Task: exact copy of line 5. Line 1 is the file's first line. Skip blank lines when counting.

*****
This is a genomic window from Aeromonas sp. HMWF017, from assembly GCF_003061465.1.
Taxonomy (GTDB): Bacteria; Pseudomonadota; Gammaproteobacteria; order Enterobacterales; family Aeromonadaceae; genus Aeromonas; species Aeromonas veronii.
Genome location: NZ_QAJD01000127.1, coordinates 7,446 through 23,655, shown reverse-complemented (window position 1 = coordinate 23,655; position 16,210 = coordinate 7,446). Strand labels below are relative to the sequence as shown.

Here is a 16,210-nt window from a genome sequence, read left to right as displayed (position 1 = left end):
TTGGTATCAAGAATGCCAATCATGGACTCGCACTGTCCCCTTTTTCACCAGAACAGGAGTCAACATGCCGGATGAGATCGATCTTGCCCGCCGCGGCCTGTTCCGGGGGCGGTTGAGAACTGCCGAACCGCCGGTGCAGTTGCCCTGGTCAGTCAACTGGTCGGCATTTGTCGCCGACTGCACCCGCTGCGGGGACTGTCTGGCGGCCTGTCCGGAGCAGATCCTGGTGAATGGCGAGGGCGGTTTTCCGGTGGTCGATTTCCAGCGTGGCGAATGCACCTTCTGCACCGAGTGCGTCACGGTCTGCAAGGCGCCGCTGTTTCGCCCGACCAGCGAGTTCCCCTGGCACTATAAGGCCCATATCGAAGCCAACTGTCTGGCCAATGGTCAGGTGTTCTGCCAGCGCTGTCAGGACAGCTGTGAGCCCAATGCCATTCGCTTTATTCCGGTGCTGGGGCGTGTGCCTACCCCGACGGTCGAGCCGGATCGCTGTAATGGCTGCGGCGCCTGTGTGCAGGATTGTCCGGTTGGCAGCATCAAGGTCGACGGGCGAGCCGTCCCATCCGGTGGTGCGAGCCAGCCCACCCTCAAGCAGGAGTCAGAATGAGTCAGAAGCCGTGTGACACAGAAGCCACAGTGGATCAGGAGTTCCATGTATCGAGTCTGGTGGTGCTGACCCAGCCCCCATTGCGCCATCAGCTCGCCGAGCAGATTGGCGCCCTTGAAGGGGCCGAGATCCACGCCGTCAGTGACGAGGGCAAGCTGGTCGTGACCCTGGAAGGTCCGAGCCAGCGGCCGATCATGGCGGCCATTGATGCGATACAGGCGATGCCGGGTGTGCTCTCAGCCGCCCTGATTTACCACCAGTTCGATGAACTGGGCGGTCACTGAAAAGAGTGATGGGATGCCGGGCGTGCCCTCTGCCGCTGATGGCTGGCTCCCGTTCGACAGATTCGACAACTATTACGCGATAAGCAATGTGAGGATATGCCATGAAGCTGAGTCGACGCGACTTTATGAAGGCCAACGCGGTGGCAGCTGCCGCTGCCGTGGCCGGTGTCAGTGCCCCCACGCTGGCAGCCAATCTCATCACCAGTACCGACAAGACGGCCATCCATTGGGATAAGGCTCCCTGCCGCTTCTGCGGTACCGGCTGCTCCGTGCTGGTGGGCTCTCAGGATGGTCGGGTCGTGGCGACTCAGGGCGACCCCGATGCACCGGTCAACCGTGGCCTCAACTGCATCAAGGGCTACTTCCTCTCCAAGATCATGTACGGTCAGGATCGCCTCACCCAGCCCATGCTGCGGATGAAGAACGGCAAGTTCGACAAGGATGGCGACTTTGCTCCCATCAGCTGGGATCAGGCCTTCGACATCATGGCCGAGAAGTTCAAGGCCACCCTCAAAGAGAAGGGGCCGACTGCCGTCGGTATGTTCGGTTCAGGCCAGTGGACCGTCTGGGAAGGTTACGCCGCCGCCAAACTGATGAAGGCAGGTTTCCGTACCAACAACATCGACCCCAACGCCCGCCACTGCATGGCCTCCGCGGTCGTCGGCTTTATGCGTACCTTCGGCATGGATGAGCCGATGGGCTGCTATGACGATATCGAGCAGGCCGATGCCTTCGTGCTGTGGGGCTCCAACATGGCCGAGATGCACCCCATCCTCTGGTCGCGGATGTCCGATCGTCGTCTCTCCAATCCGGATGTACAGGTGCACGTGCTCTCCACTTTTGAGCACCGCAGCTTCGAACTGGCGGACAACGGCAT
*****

TTGGTATCAAGAATGCCAATCATGGACTCGCACTGTCCCCTTTTTCACCAGAACAGGAGTCAACATGCCGGATGAGATCGATCTTGCCCGCCGCGGCCTGTTCCGGGGGCGGTTGAGAACTGCCGAACCGCCGGTGCAGTTGCCCTGGTCAGTCAACTGGTCGGCATTTGTCGCCGACTGCACCCGCTGCGGGGACTGTCTGGCGGCCTGTCCGGAGCAGATCCTGGTGAATGGCGAGGGCGGTTTTCCGGTGGTCGATTTCCAGCGTGGCGAATGCACCTTCTGCACCGAGTGCGTCACGGTCTGCAAGGCGCCGCTGTTTCGCCCGACCAGCGAGTTCCCCTGGCACTATAAGGCCCATATCGAAGCCAACTGTCTGGCCAATGGTCAGGTGTTCTGCCAGCGCTGTCAGGACAGCTGTGAGCCCAATGCCATTCGCTTTATTCCGGTGCTGGGGCGTGTGCCTACCCCGACGGTCGAGCCGGATCGCTGTAATGGCTGCGGCGCCTGTGTGCAGGATTGTCCGGTTGGCAGCATCAAGGTCGACGGGCGAGCCGTCCCATCCGGTGGTGCGAGCCAGCCCACCCTCAAGCAGGAGTCAGAATGAGTCAGAAGCCGTGTGACACAGAAGCCACAGTGGATCAGGAGTTCCATGTATCGAGTCTGGTGGTGCTGACCCAGCCCCCATTGCGCCATCAGCTCGCCGAGCAGATTGGCGCCCTTGAAGGGGCCGAGATCCACGCCGTCAGTGACGAGGGCAAGCTGGTCGTGACCCTGGAAGGTCCGAGCCAGCGGCCGATCATGGCGGCCATTGATGCGATACAGGCGATGCCGGGTGTGCTCTCAGCCGCCCTGATTTACCACCAGTTCGATGAACTGGGCGGTCACTGAAAAGAGTGATGGGATGCCGGGCGTGCCCTCTGCCGCTGATGGCTGGCTCCCGTTCGACAGATTCGACAACTATTACGCGATAAGCAATGTGAGGATATGCCATGAAGCTGAGTCGACGCGACTTTATGAAGGCCAACGCGGTGGCAGCTGCCGCTGCCGTGGCCGGTGTCAGTGCCCCCACGCTGGCAGCCAATCTCATCACCAGTACCGACAAGACGGCCATCCATTGGGATAAGGCTCCCTGCCGCTTCTGCGGTACCGGCTGCTCCGTGCTGGTGGGCTCTCAGGATGGTCGGGTCGTGGCGACTCAGGGCGACCCCGATGCACCGGTCAACCGTGGCCTCAACTGCATCAAGGGCTACTTCCTCTCCAAGATCATGTACGGTCAGGATCGCCTCACCCAGCCCATGCTGCGGATGAAGAACGGCAAGTTCGACAAGGATGGCGACTTTGCTCCCATCAGCTGGGATCAGGCCTTCGACATCATGGCCGAGAAGTTCAAGGCCACCCTCAAAGAGAAGGGGCCGACTGCCGTCGGTATGTTCGGTTCAGGCCAGTGGACCGTCTGGGAAGGTTACGCCGCCGCCAAACTGATGAAGGCAGGTTTCCGTACCAACAACATCGACCCCAACGCCCGCCACTGCATGGCCTCCGCGGTCGTCGGCTTTATGCGTACCTTCGGCATGGATGAGCCGATGGGCTGCTATGACGATATCGAGCAGGCCGATGCCTTCGTGCTGTGGGGCTCCAACATGGCCGAGATGCACCCCATCCTCTGGTCGCGGATGTCCGATCGTCGTCTCTCCAATCCGGATGTACAGGTGCACGTGCTCTCCACTTTTGAGCACCGCAGCTTCGAACTGGCGGACAACGGCAT